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Send comments to Finnforest (BETA) | Report this review (#158109) | Review Permalink
Posted Tuesday, January 08, 2008

Review by ZowieZiggy
PROG REVIEWER
3 stars This double album from "The New Trolls" is quite disparate and shows little unity throughout over seventy minutes of music. The band was willing to conquer new markets and the album was sung in English (as Banco & PFM will do later on as well). I have little arguments for this: English or Italian is not the point. Only personality matters.

And the least I can say, is that one could have expected more from the band. The early Bowie inspired "In St. Peter's Day" is not too bad but totally unexpected. One of the few true song that has this charming "Italian" style is "Once That I Prayed", thanks to its wonderful piano play.

The tranquil and Canterbury oriented "A Land To Live?" is also elegant: vocals are on the soft side and the early stages of the song feature a fine guitar work which is taken over by a long (Hammond?) organ solo. A good heavy prog part.

The original first album closes on the long "To Edith": while the instrumental parts (the longest ones) are damned good, the vocal ones doen't sound real great. It seems that Di Palo wants to emulate Plant ("Your Time Is Gonna Come"). Mixed bag feeling I'm afraid.

What's available during the live part of this album is rather inconsistent. Basic hard to heavy rock with poor vocals ("Bright lights"), a self indulgent track as it was often the case in the early seventies ("Intro"), a Tull oriented "Black Night" under the name of "Muddy Madalein". Nothing extraordinary as you can see.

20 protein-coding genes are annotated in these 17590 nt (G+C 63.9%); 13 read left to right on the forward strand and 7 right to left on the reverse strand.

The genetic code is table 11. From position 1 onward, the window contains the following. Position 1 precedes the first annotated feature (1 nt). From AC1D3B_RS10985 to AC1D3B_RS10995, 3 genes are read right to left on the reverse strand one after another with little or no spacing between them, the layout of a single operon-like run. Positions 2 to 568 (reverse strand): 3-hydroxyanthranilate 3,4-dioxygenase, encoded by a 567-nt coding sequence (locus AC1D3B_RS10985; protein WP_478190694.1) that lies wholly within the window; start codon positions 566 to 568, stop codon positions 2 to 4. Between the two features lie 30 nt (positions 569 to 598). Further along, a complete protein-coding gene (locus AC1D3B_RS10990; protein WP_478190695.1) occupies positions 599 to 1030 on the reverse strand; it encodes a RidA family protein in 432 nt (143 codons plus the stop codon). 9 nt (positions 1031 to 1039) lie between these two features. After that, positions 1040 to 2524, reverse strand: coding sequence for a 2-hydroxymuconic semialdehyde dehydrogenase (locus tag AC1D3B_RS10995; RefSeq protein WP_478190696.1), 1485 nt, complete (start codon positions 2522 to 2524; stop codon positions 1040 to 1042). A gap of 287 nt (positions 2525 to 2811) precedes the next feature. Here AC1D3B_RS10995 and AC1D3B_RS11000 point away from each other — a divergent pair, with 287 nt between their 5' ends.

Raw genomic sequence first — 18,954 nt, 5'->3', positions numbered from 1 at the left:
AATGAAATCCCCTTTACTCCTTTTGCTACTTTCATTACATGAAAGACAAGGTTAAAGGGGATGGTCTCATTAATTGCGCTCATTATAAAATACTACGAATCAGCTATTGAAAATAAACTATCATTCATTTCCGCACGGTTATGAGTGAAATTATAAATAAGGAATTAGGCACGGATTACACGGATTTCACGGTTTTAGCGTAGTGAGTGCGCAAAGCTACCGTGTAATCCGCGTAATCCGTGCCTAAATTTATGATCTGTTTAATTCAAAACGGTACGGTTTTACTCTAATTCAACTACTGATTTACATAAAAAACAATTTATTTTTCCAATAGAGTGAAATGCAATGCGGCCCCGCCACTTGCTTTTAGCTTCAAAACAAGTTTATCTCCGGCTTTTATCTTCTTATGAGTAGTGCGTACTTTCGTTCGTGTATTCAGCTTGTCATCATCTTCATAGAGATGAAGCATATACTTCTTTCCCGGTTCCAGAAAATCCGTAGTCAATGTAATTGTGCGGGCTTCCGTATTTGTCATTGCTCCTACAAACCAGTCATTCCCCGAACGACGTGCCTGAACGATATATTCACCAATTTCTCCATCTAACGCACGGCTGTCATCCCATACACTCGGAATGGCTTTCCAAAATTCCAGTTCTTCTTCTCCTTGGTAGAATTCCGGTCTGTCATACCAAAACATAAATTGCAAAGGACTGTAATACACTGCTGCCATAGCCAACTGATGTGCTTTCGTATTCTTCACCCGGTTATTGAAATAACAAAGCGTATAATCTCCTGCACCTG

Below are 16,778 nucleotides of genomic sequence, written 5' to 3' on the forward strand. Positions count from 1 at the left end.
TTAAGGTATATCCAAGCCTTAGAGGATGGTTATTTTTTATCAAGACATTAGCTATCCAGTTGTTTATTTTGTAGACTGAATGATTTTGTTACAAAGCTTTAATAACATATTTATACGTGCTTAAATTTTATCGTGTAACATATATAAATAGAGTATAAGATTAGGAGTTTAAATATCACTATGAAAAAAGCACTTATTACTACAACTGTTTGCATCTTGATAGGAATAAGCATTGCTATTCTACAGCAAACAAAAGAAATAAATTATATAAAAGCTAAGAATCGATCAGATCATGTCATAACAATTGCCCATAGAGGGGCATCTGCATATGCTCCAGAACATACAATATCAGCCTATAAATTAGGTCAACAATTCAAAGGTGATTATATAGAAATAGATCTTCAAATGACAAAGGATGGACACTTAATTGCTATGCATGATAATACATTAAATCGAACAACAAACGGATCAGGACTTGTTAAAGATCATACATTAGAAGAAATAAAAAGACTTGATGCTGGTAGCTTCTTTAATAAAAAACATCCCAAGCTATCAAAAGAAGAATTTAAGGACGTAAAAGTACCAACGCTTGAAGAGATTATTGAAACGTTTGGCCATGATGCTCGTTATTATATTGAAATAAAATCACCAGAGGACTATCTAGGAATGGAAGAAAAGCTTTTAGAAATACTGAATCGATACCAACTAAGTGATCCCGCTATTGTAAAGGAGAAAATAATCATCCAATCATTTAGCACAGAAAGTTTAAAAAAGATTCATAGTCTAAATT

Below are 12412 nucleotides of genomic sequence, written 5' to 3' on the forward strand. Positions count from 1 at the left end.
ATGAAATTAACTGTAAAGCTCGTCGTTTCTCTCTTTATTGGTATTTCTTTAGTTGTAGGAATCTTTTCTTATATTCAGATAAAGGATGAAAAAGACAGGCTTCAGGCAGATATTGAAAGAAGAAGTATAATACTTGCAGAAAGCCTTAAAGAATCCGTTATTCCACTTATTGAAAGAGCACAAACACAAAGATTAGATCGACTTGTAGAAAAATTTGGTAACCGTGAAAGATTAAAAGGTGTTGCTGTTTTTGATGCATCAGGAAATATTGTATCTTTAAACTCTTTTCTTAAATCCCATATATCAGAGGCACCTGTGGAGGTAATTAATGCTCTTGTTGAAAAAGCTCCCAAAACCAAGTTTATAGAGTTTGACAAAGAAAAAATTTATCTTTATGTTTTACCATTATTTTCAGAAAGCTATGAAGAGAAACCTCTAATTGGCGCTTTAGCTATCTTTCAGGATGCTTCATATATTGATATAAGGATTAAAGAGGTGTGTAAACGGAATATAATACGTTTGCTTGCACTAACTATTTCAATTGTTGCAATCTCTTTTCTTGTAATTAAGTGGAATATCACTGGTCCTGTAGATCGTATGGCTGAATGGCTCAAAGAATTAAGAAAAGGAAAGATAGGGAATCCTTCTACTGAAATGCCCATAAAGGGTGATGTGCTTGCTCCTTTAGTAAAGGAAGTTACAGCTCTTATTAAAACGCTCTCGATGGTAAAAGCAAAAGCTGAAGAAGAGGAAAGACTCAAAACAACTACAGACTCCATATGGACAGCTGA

The long "Lying There" is probably the one that is more appealing to prog ears. Very much keyboard oriented for a long while. ELP is at hand before the "vocals" start. It is yet another painful moment I'm afraid?These yelling are quite unbearable and the audience "reactions" quite suspicious. The guitar solo is as good or as dull (it belongs to your taste) as it can be.

In all, this album is not what I consider as a masterpiece. Average corresponds more to my perception. Let's upgrade it to three stars since two and a half is not possible.

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Send comments to ZowieZiggy (BETA) | Report this review (#249842) | Review Permalink
Posted Tuesday, November 10, 2009

Review by Mellotron Storm
PROG REVIEWER
3 stars I found this a frustrating album to listen to overall. Originally released as a double album with the first album being mostly an acoustic studio record, while the second album is completely live with new tracks. Finnforest hits the nail on the head when he labels the live album as almost unlistenable because of the crowd noise. I swear the clapping is louder then the music at times. Very annoying. Frustrating as I mentioned earlier because I really enjoyed the first album a lot, only to get hit with this abrasive and agitating second album. Of course on the cd it's all on one or i'd just throw away the second disc.

"Searching" opens with intricate guitar as drums then vocals join in. Piano 2 1/2 minutes in takes the lead. Vocals are back late. Good song. "Percival" again features that intricate acoustic guitar. Bass, percussion and expressive vocals join in. Cool tune. "In St.Peter's Day" opens with acoustic guitar as piano and vocals join in. It kicks in briefly before 2 1/2 minutes then settles again as contrasts continue. "Once That I Prayed" opens with piano. Vocals before a minute. "A Land To Live A Land To Die" opens with organ that builds as piano joins in then vocals. Guitar after 1 1/2 minutes. A fuller sound before 3 minutes. Some distorted organ takes over with bass and drums. Nice. A spacey vibe 7 minutes in as sounds echo. "Giga" is a short tune with acoustic guitar melodies. "To Edith" opens with strummed guitar that soon becomes picked. Synths join in. Reserved vocals 1 1/2 minutes in. Drums follow and the vocals get theatrical at times. Electric guitar after 7 minutes.

I have to say if I was rating the first album by itself I would give it 4 stars. It just makes me feel so good it's hard to explain. And that's what makes this recording so frustrating for me because the next 4 live tracks ruin it for me. It's not that the LED ZEPPELIN-like music is bad (although I would give it a low 3 stars) ,but the in your face crowd noise kills it.